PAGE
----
Month: April 2007 Page 2 of 3

Chocolate Review.

Cote d’Or Lait Intense, nuance de noir, Belgian Milk Chocolate Confection with a Dark Chocolate Filling

Note: This is milk chocolate, which I usually don’t go for.

Yummy. I really didn’t notice the dark chocolate, though. Very creamy, smooth, soothing…very much a comfort food. Nothing grainy or oversweet about it. However…not dark chocolate. To me, this straddled the line between chocolate and candy, trying to partake of both but not committing to either. Maybe I’m just never going to be a milk chocolate fan…say four out of five stars, with a confusion detractor.

Green & Black’s Organic Espresso

Being on the decaf side of the cup, I couldn’t eat more than a few bites of this. It’s like eating chocolate-covered espresso beans without the unappealing aspect of actually eating a coffee bean covered in waxy, low-quality chocolate. Waaaaaaah! Two bites of the perfect chocolate-espresso mix, and I was up two hours past my bedtime. Five stars out of five, with a tiny tear to the side.


Here‘s a video of FLCL stuff set to “It’s the End of the World as We Know It,” which sums it up nicely, I think. And here‘s one set to “Everlong.” Completely different, also as true. It’s a like a fruit, you slice it one way, you get apples, you slice it another way, you get tomatoes, you slice it a third way, you get a stapler. Not that you get to slice it.

It’s about a kid who wants to skip adolescence and go straight to normal adulthood. Things should be ordinary…but they aren’t. His dad’s a perverted underground journalist, his brother’s girlfriend wants hang out with him when she’s not setting fires, his teacher is obsessed with chopsticks, and an intergalactic fugitive looking for the power of Atomsk has decided the kid should make a good portal for powers beyond his ken…also the guy chasing down the alien has nori for eyebrows. Really. No, really.

“Who are you, and what do you want?”
“I’m just a wandering housekeeper.”
“Tell me the truth.”
“I’m an alien.”
“Yeah, and this afternoon, you were a nurse.”

“Look at this. It’s empty. There’s no brain. Did you lose it somewhere?”

“Who is this? Your brother?”
“No, no relation. I’m from planet Earth.”

“You are a million years under-evolved, primitive monkey!”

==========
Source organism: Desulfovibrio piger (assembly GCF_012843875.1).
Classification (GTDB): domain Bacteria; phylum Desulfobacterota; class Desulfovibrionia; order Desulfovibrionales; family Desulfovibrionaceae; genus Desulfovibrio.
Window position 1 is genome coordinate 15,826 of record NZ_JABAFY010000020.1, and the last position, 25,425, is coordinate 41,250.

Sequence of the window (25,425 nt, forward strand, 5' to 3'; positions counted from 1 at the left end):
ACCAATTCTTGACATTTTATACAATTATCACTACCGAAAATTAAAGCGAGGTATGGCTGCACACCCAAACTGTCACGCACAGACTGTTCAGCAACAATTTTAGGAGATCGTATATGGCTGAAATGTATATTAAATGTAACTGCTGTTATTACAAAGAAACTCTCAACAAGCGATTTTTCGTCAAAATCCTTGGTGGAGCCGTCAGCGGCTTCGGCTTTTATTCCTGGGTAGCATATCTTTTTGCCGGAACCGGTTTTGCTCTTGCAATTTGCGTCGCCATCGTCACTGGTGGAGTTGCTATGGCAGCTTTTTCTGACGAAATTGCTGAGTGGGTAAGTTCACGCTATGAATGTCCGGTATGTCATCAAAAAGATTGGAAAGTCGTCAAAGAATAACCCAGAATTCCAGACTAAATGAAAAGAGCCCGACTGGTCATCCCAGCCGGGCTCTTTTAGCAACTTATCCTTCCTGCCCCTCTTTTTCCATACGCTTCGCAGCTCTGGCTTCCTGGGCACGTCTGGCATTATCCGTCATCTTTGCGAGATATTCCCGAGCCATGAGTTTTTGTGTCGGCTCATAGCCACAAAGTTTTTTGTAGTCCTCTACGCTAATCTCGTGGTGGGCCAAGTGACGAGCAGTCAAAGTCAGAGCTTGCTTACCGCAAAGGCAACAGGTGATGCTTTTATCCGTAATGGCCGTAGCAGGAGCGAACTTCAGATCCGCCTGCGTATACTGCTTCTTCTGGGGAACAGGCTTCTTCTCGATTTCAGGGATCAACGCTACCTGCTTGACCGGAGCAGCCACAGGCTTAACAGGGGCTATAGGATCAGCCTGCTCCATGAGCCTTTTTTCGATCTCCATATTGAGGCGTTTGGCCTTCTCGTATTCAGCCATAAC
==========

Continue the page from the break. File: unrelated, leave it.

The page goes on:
“That’s discriminatory language used against underdeveloped planets.”


Nothing to make you feel stupid than a mind-bending Antiriddle. I’m trying to figure out the “Time Flies” clue. I tried Rome.php and Istanbul.php, but nothing. Hints welcome.

(via Neatorama.)

Kurt Vonnegut is dead.

My name is Yon Yonson
I come from Wisconsin
I work as a lumberjack there
They ask me my name and I say…

Word of the Day.

vomitorium (vom-i-TOR-ee-uhm) noun, plural vomitoria

A passageway to the rows of seats in a theater.

[From Latin vomitorium, from vomere (to discharge).]

Vomitoria in ancient amphitheaters helped the audience to reach their seats quickly and then, at the end of the performance, leave at an equal speed (hence the name). Thousands of seats could be filled in minutes. The suggestion that a vomitorium was the place for the ancient Romans to vomit during a feast has no basis.

-Anu Garg (words at

“If I had a brain…I wouldn’t be stupid!”

We’re watching The Muppets’ Wizard of Oz. It’s great. All three of us are giggling in a most undignified way.

“Hi! My name is DOROTHY.”

“Trust no one. It could be a sign.”
“Yeah, there’s another sign. Danger, high voltage.”

“…So I could marry the love of my life. Camilla.”
“A chicken. Wierdo.”

Gonzo (Tin Man) attaches a cell phone (his nose.)
Prawn (Toto) says, “Is that a cell phone? What are these?”
[Honk, honk!]
“Those are my nipples.”

Kermit: “I’m not so smart.”
Gonzo: “I’m so empty inside I hurt inside.”
Prawn: “And I’m so gosh-darn sexy I could cry.”

Death, taxes, and Cadbury cream eggs.

Not being dead, and just having finished the taxes, I need a sugar rush.

Cadbury eggs. Are they smaller than they used to be? Let’s find out.

Dance of the Mandlebrot.

Music video of the mandlebrot set, zooming in and out. Zooooom!

Writerly Ramble.

Couple of ideas on how plots work. Just messing around.

1. When you’re telling someone about a story you heard — about someone you know, maybe — it goes like this:

You know…? Yeah, the one who… well, something happened one day… no, wait, it gets better/worse… but in the end it was all okay/it was too late.

I’ve used the “no, wait, it gets better” thing in conversation without even thinking about it.

Plot: You know Janet? Yeah, the really boring kid from our class who does nothing but take care of her grandmother now. Well, she was offered a deal one day by the devil–beauty, success, money, attractiveness–only she couldn’t eat chocolate any more. No, wait, it gets better. The devil gave her everything she asked for, but he blocked her from getting the things she thought that stuff would get her, like a husband who loved her, or even any real pleasure out of life. And then he tempted her with that one guy from the class above her, the nut who was always threatening to bring a gun to class and kill anybody, who it turned out she had this horrible crush on, and guess what? Yeah, he worked at a chocolate shop…. [Ending cut; suffice it to say it both turned out OK and was too late. I think this is my next large project, which started out as novelette a few years ago. I still come back to the idea.]